Welcome to the latest edition of the weekly mailbag.
Send me your questions using the DLF Mailbag Form and I’ll include the best in future articles. Remember the guidelines to have the best chance at seeing your question get posted:
1.) Dynasty questions only, no start/sit questions
2.) Help me help you by providing sufficient information about your league (e.g. line-up requirements/PPR or non-PPR/etc.), and include your first name and where you’re from.
3.) Your chance of getting your question answered is inversely proportional to the length of the question.
Let’s get to it!
1.) I am in a 12-team league where quarterbacks are favored and people tend to start three (two required and one superflex position). This spring will be our first rookie draft. I have the 1.03, 1.12, 2.01, and 2.03 rookie picks and have a need at every position. Should I consider a quarterback at 1.03 or wait until later? – Adam in MN
When it comes to rookie drafts, many dynasty owners tend to adopt a strategy predicated around securing the top talent, regardless of position. The operative theory is that better players will ultimately be worth more and shrewd drafting should potentially afford an enviable collection of assets. Subsequent navigation through the trade market can then eventually mitigate the necessity of filling out any roster holes that may remain.
With that said, given the extreme scope of your league specifications, I don’t see any way you can ignore positional requirements. Two-quarterback leagues already place an emphasis on obtaining as many high-quality signal callers as possible, so the fact you can start a third turns these relative positional valuations upside down. Simply put, there are multiple reasons dictating that if you have a chance to obtain a starter under center, you have to take it.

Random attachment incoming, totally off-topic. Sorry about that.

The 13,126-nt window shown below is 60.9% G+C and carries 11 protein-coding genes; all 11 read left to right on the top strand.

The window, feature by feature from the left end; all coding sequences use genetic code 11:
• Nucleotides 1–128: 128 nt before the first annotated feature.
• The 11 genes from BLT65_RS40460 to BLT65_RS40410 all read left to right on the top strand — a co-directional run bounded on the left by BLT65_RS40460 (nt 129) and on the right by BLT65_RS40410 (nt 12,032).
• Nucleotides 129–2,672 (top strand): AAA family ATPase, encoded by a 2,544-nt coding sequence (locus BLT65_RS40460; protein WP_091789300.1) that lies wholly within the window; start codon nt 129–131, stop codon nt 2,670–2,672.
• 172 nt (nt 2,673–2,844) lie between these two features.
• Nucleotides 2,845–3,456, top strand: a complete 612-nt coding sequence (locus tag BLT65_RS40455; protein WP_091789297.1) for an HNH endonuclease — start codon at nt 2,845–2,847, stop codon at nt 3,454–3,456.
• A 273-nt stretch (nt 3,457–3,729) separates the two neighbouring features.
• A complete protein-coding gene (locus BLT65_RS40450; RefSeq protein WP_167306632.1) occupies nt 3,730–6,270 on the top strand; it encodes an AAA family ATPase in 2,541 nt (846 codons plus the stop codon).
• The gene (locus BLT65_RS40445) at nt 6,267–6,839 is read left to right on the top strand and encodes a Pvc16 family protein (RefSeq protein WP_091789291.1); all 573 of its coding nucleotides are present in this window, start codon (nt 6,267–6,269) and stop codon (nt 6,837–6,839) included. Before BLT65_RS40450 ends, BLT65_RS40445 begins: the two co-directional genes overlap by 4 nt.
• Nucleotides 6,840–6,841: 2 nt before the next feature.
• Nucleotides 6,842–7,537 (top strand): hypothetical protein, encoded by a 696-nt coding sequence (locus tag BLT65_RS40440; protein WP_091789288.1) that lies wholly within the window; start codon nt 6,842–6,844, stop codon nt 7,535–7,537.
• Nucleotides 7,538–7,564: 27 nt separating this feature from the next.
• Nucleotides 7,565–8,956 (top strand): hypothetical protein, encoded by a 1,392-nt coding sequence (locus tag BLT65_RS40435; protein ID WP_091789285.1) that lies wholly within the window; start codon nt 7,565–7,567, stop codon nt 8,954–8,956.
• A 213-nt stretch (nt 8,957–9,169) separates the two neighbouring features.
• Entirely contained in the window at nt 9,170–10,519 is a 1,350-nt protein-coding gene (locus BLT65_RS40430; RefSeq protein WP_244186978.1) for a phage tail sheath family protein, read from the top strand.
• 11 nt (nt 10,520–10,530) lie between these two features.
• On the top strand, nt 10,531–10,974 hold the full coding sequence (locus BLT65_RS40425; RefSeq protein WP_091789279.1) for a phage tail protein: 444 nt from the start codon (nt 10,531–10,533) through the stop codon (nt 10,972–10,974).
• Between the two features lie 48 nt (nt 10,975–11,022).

Firstly, given the size of your league it’s already pre-determined by simple mathematics that only two-thirds of the teams will have the luxury of being able to start three quarterbacks. When the bye weeks begin, this number will drop off even further. Given a signal caller’s weekly usage, starting three each week should provide a higher “floor” for your team relative to others lacking such an ability.
Another downstream effect of this positional bias will manifest itself in the trade market. In a classic case of supply and demand, teams lacking stability at the position will be significantly more willing to pay an amount above market value. If the quarterback you select at pick 1.03 opens the season as a starter, his worth will skyrocket.
Finally, the simple fact remains that if you don’t select one of Teddy Bridgewater, Blake Bortles, Johnny Manziel or Derek Carr with your first pick, you will not have a chance when your next selection (1.12) rolls around. However, this means that players who wouldn’t otherwise fall (i.e. Allen Robinson, Brandin Cooks, Odell Beckham, Jr. etc) could very well be there. This provides you with the potentiality of obtaining a tier-one signal caller as well as an elite skill position player. Though thinking outside the box can have its virtues, for the reasons above I it makes sense to swim with the tide here.
2.) Two Mailbags ago you answered my question about trading Jamaal Charles and others for Gio Bernard. Against your advice I ended up doing the trade of Charles, Knile Davis and Mike Wallace for Bernard, Justin Blackmon, Brian Hartline and the fourth pick in our devy draft. I am now trying to flip Bernard and Kiko Alonso for LeSean McCoy and Bobby Wagner. I know IDP is hard to judge since the scoring varies so much, so we will just say it’s a slight downgrade at linebacker for me. Is this really a no-brainer, even with the reports that Bernard is now the starter and should get 300 touches? – JBFootball in TX